Fenretinide induces lethal autophagy via a novel ensemble of life and death regulators: dihydroceramide and sphinganine versus sphinganine 1-phosphate

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Fluke, Katherine Clair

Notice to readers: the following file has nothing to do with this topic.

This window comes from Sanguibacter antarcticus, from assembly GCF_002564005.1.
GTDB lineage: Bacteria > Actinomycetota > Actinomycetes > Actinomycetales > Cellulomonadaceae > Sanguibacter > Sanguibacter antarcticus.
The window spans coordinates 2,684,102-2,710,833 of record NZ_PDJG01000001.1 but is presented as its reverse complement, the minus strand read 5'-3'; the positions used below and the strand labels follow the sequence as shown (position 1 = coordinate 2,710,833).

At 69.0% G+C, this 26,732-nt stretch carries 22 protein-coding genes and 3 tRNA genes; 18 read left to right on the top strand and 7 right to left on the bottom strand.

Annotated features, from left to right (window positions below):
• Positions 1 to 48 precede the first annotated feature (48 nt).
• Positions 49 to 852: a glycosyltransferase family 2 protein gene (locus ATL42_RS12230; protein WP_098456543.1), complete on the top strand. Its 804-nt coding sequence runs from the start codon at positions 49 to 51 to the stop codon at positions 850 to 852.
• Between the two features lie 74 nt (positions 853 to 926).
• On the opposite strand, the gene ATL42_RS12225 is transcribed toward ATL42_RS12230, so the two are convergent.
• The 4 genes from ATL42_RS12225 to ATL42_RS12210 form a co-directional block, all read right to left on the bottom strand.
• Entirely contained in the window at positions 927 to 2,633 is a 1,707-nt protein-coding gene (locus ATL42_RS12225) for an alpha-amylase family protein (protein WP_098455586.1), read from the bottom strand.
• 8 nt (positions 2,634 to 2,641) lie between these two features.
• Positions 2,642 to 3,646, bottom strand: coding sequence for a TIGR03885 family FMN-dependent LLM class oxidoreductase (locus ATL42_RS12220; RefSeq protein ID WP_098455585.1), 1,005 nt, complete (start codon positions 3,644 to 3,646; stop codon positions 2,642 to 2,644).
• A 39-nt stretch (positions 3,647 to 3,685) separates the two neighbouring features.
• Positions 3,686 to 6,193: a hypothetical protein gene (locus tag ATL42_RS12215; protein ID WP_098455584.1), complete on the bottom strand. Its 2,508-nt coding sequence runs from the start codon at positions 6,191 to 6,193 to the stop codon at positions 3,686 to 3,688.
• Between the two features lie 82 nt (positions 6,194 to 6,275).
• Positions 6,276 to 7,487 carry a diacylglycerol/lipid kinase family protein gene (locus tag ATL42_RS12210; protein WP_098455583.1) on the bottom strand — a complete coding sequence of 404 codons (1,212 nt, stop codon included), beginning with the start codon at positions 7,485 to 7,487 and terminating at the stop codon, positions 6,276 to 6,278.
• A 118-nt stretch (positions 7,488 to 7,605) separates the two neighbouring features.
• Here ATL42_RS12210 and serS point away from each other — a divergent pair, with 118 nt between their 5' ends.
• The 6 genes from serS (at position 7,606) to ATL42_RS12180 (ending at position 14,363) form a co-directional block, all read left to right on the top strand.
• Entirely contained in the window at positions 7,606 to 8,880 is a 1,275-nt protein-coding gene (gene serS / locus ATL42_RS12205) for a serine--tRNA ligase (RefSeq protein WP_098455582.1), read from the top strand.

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Sphingolipids are unique lipids that serve numerous functions important in cell regulation. Some categories of sphingolipids have also been implicated in the mechanism of action of cancer chemotherapeutic drugs, with the hypothesis being that these drugs are effective because they alter sphingolipid metabolic pathways to increase the production of ceramide, a sphingolipid known to induce cell death. Fenretinide (4-hydroxyphenylretinamide, 4HPR) is one such drug and has been thought to induce apoptosis through an increase of ceramide biosynthesis. However, recent research by W. Zheng et.al 2006., has shown that fenretinide instead increases dihydroceramide, which has traditionally been regarded as innocuous in cell signaling. This study has explored how fenretinide induces cell death via elevation of dihydroceramide and has discovered that dihydroceramide and fenretinide are both potent inducers of autophagy, a pathway for turnover of cell constituents that can also trigger type II programmed cell death. In addition, this analysis has found that after dihydroceramide induces the formation of autophagosomes, it seems to be further metabolized to sphinganine and sphinganine 1-phosphate as indicated by an increase in the quantity of these species and whether or not this results in cell death depends on the balance between these highly bioactive toxic (sphinganine) versus anti-apoptotic (sphinganine-1-phosphate) compounds. Thus, these studies suggest that the mechanism of fenretinide toxicity has many components: elevation of dihydroceramide to induce autophagy as well as changes in sphinganine and sphinganine-1-phosphate, with the balance between the latter dictating if the autophagy is lethal.
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